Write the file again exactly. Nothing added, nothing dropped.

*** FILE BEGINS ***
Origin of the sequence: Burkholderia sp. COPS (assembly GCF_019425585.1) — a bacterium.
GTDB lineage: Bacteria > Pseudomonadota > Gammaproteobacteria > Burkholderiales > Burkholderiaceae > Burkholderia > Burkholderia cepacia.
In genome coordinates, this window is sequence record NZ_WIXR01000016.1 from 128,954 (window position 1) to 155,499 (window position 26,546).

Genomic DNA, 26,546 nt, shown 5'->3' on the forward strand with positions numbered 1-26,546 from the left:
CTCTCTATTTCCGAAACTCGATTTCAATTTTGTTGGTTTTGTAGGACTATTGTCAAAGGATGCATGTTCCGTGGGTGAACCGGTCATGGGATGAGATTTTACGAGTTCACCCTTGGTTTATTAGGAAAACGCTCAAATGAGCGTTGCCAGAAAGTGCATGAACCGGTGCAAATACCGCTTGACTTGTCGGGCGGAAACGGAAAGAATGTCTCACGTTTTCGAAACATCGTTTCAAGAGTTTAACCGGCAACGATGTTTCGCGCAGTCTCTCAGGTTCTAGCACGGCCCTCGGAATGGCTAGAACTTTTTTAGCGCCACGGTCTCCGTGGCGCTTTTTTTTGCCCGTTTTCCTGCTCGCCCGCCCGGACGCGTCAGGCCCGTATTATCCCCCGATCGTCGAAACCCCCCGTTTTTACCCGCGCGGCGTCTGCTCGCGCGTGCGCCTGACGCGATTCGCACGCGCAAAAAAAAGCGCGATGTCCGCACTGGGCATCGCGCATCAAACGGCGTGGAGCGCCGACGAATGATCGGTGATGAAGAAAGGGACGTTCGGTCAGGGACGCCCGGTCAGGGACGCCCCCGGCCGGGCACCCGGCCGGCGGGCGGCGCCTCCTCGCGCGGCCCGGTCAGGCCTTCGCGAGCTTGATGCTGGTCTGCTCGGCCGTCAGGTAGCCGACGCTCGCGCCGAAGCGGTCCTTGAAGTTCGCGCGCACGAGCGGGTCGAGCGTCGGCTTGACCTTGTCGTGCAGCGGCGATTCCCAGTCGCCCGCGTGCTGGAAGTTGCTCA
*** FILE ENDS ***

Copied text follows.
Origin of the sequence: Burkholderia sp. COPS (assembly GCF_019425585.1) — a bacterium.
GTDB lineage: Bacteria > Pseudomonadota > Gammaproteobacteria > Burkholderiales > Burkholderiaceae > Burkholderia > Burkholderia cepacia.
In genome coordinates, this window is sequence record NZ_WIXR01000016.1 from 128,954 (window position 1) to 155,499 (window position 26,546).

Genomic DNA, 26,546 nt, shown 5'->3' on the forward strand with positions numbered 1-26,546 from the left:
CTCTCTATTTCCGAAACTCGATTTCAATTTTGTTGGTTTTGTAGGACTATTGTCAAAGGATGCATGTTCCGTGGGTGAACCGGTCATGGGATGAGATTTTACGAGTTCACCCTTGGTTTATTAGGAAAACGCTCAAATGAGCGTTGCCAGAAAGTGCATGAACCGGTGCAAATACCGCTTGACTTGTCGGGCGGAAACGGAAAGAATGTCTCACGTTTTCGAAACATCGTTTCAAGAGTTTAACCGGCAACGATGTTTCGCGCAGTCTCTCAGGTTCTAGCACGGCCCTCGGAATGGCTAGAACTTTTTTAGCGCCACGGTCTCCGTGGCGCTTTTTTTTGCCCGTTTTCCTGCTCGCCCGCCCGGACGCGTCAGGCCCGTATTATCCCCCGATCGTCGAAACCCCCCGTTTTTACCCGCGCGGCGTCTGCTCGCGCGTGCGCCTGACGCGATTCGCACGCGCAAAAAAAAGCGCGATGTCCGCACTGGGCATCGCGCATCAAACGGCGTGGAGCGCCGACGAATGATCGGTGATGAAGAAAGGGACGTTCGGTCAGGGACGCCCGGTCAGGGACGCCCCCGGCCGGGCACCCGGCCGGCGGGCGGCGCCTCCTCGCGCGGCCCGGTCAGGCCTTCGCGAGCTTGATGCTGGTCTGCTCGGCCGTCAGGTAGCCGACGCTCGCGCCGAAGCGGTCCTTGAAGTTCGCGCGCACGAGCGGGTCGAGCGTCGGCTTGACCTTGTCGTGCAGCGGCGATTCCCAGTCGCCCGCGTGCTGGAAGTTGCTCA